TripAdvisor releases its rankings of the top 10 places to experience traditional Japanese accommodations during your stay in the country.

For many travelers in Japan, a night in a ryokan, or traditional Japanese inn, is the highlight of their trip. However, ryokan are often small, family-run operations, and picking one can be difficult since they often don’t do much in the way of advertising or other promotions to earn widespread name recognition.

Fortunately, the users of travel website TripAdvisor are here to help, with the following list of their 10 highest-rated ryokan in 2017.

10. Ryokan Biyunoyado (Nagano)

We’re going to be seeing a lot of onsen (hot spring) resort locations on this list, including this inn found in Nagano Prefecture’s Yudanaka Onsen community. Come hungry; one guest says “food here is theatre, and they do it well.”

9. Oyado Yamakyu (Gifu)

This ryokan is located in the town of Takayama, with its well-preserved historical downtown and delicious wagyu beef, was always worth a trip, even before it started getting extra attention as the inspiration for the rural setting of anime hit Your Name. Oyado Yamakyu’s multiple outdoor hot springs are a great way to soak away the tiredness of a full day of multi-faceted sightseeing.

8. Jinpyokaku Honten (Nagano)

Back to Nagano, this time to the town of Kanbayashi Onsen, Jinpyokaku has been in business since 1901, and offers intimate accommodations with only six rooms to the facility and outdoor baths where guests can warm their bodies while gazing at freshly fallen mountain snow.

7. Hinodeya (Shizuoka)

Foreign travelers often breeze past Shizuoka on their way between Tokyo and Kyoto, but this ryokan, located in the Izu Kogen highlands, got high marks from those willing to go off the beaten path, with one satisfied reviewer saying “The staff was extremely friendly and we felt pampered during our entire visit.”

6. Arashiyama Benkei (Kyoto)

Beautiful rooms, elegant baths, and a riverside location in the Arashiyama district on the western outskirts of downtown Kyoto, one of the most refined neighborhoods of an already refined city. Just remember that you get what you pay for, as per-person rates (even without meals) regularly climb past 25,000 yen (US$223).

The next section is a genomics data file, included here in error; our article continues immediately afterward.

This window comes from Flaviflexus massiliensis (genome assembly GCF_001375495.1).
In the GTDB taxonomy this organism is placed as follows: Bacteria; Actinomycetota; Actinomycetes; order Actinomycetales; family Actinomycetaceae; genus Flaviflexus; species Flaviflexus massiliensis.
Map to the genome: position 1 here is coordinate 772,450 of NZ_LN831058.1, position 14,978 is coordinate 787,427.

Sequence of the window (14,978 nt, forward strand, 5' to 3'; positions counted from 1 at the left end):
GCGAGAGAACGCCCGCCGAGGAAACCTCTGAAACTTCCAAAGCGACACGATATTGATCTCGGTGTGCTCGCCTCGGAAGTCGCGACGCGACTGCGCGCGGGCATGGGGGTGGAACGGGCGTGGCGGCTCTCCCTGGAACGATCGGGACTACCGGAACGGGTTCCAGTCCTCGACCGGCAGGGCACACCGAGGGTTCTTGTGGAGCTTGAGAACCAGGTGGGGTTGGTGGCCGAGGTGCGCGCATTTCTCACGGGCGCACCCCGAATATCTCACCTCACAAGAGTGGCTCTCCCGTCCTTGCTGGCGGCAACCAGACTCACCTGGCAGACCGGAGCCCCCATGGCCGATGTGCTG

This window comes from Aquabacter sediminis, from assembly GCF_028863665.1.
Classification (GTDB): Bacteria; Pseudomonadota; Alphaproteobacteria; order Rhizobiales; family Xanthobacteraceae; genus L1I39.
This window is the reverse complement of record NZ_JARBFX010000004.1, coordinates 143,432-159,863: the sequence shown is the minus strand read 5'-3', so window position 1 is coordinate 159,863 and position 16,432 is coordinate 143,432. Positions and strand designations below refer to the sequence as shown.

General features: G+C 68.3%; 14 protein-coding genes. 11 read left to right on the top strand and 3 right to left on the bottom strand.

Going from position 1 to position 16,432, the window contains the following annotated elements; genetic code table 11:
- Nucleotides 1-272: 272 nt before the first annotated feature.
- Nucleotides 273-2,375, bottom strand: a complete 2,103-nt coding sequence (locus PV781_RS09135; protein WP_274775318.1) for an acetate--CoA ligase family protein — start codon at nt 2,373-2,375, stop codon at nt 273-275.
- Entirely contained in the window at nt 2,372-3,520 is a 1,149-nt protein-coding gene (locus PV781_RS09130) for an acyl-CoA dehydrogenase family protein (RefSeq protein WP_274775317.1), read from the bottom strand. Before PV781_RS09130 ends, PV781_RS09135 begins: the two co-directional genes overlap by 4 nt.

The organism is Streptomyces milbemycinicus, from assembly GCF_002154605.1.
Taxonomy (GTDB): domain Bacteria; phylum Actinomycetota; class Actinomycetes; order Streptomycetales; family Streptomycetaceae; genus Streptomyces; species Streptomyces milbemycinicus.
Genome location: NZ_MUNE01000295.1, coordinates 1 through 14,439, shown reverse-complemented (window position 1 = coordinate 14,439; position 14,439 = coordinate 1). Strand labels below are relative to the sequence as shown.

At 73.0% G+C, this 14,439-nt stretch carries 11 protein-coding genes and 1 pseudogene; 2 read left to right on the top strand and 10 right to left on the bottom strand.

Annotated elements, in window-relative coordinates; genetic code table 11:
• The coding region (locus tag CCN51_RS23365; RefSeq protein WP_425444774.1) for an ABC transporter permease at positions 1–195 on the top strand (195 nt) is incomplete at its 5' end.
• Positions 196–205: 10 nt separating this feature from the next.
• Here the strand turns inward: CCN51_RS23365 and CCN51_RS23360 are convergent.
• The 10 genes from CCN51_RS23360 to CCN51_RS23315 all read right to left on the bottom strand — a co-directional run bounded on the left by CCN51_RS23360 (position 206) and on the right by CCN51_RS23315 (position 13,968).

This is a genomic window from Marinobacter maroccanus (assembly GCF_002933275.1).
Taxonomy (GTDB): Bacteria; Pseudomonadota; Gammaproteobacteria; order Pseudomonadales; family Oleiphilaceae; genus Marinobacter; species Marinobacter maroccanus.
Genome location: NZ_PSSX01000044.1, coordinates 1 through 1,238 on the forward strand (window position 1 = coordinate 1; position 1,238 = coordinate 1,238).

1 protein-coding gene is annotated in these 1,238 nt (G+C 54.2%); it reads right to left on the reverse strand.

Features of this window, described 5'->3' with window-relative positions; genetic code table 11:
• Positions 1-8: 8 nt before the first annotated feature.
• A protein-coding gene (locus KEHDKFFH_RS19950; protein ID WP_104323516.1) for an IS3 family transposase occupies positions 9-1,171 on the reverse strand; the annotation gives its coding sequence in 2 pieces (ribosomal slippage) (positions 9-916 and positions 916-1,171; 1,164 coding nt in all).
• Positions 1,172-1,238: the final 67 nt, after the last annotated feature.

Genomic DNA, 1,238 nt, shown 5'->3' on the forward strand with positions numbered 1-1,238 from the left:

5. Ryokan Sawanoya (Tokyo)

Think your low-cost accommodation options in Tokyo are limited to capsule hotels and all-night Internet cafes? Nope. Sawanoya is a legitimate ryokan with per-person rates starting at just 5,400 yen a night, breakfast available for the unbelievably low charge of just 324 yen, and all within walking distance of Nezu Shrine and Ueno Park.

4. Shima Onsen Kashiwaya Ryokan (Gunma)

Gunma is another part of Japan that isn’t on most foreign tourists short list of destinations, which can actually be a positive. “It is somewhere you would want to go to escape from the rest of the world and just let time stop for a while,” said one reviewer.

3. Shiraume (Kyoto)

Shiraume literally means “white plums,” and true to its name, a pair of plum trees flank the bridge that crosses over the canal to the inn’s entrance, with their branches adorned by white blossoms in late winter. The ryokan’s Gion district location means that you’ll be staying in Kyoto’s geisha culture capital.

2. Yokikan (Shizuoka)

Another auspiciously named ryokan (this time meaning “Sunny Inn” or “Friendly Inn”), Yokikan boasts an outdoor bath that manages to feel secluded while still offering a fantastic view of the coastal town of Izu.

1. Luck You (Kyoto)

Finally, we find ourselves back in Kyoto, at Luck You, which spells its official name quite a bit differently than its original Japanese one of Rakuyu (“Enjoy and Play”). Luck You is techinically a machiya, an old-fashioned wooden townhouse of a style strongly associated with Kyoto.

Unlike many of the other ryokan in the top 10, Luck You doesn’t have communal Japanese-style bathing facilities, as each room has its own private bath. There is, however, a sento (public bath) across the street, which combined with Luck You’s location in the central but less touristy western half of the Gojo neighborhood makes it a great place to let you feel like you’re living the Kyoto life.

Source: TripAdvisor via IT Media
Top image: Pakutaso